Here are three of the most common.

Data warehousing

Wide-column stores are pretty synonymous with data warehousing. This is the practice of creating a central repository of organizational data that can be used for analysis and informing decision-making.

This is an ideal use case for wide-column databases, as we’ll often need high-volume aggregation for data mining and garnering actionable insights from very complex, large data sets.

Big data and analytics

As we’ve said already, wide-column stores are ideally suited to analytical uses - especially in more complex or challenging applications - such as real-time analysis, high-volume or concurrent querying, and large-scale aggregation.

Similarly, big data applications require efficient storage, retrieval, and manipulation of massive, complicated sets of information - making wide-column storage one of the most viable options.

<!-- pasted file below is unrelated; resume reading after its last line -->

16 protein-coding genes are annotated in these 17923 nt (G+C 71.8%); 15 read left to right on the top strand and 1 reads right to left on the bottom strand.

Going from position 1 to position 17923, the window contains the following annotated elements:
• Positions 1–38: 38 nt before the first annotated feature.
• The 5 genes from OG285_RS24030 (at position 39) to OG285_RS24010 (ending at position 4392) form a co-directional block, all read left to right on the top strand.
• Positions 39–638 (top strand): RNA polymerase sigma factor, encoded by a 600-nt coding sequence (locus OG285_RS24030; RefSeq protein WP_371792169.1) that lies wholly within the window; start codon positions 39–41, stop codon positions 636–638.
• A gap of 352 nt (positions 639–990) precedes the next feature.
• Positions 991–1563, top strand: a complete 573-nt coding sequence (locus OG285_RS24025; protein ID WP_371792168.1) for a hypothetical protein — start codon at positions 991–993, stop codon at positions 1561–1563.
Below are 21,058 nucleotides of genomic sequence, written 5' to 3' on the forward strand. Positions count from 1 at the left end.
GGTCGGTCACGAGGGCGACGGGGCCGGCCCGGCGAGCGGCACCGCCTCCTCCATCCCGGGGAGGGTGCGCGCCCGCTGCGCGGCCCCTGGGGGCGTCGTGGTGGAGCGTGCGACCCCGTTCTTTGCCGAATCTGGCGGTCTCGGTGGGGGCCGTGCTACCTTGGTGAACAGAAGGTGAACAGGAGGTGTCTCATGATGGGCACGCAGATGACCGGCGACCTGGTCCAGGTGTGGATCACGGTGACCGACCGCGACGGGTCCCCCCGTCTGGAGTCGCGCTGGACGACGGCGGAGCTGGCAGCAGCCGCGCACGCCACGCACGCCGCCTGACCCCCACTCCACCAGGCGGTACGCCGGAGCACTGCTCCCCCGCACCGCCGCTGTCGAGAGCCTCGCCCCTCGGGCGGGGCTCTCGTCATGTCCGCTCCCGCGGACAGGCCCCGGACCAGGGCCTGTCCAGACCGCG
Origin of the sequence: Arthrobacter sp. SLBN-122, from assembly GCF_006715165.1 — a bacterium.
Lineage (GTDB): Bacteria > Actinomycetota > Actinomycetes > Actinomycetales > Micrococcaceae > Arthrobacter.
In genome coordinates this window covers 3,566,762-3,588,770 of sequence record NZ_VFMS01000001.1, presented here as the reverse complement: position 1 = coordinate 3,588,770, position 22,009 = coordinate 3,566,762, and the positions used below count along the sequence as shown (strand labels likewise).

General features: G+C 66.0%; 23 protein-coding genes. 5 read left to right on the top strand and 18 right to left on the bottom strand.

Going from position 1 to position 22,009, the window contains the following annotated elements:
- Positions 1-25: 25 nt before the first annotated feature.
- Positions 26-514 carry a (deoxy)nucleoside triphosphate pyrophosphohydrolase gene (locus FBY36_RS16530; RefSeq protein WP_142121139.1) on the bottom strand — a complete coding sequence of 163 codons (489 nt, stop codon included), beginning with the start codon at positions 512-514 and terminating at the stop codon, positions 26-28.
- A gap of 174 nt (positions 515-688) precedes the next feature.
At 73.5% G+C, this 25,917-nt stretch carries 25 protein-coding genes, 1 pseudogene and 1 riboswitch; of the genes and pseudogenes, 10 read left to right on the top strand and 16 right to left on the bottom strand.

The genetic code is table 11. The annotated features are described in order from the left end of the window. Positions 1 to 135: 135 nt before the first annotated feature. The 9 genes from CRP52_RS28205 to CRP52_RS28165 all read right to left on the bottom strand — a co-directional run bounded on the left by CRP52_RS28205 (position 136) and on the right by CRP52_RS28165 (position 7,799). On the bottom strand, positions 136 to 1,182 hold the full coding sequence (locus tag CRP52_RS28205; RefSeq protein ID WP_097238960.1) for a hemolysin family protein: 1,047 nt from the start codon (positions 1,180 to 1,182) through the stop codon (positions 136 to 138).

High-write throughput

Finally, we have situations that require a high volume of write actions, like gaming or ecommerce. In other words, situations where we need a large volume of users to be able to interact with our data with minimal latency.

Since wide-column stores are optimized for handling high-write throughput, they’re often used in these kinds of applications.

Challenges and limitations

However, wide-column databases aren’t suitable for every use case - and even in their ideal use cases, there are challenges that we’ll need to account for. So, it’s important to have a realistic picture of what we’re dealing with.

Some of the most common pain points of working with wide-column databases include:

  • Limited querying capabilities - querying can be somewhat limited within wide-column databases, especially compared to other NoSQL platforms.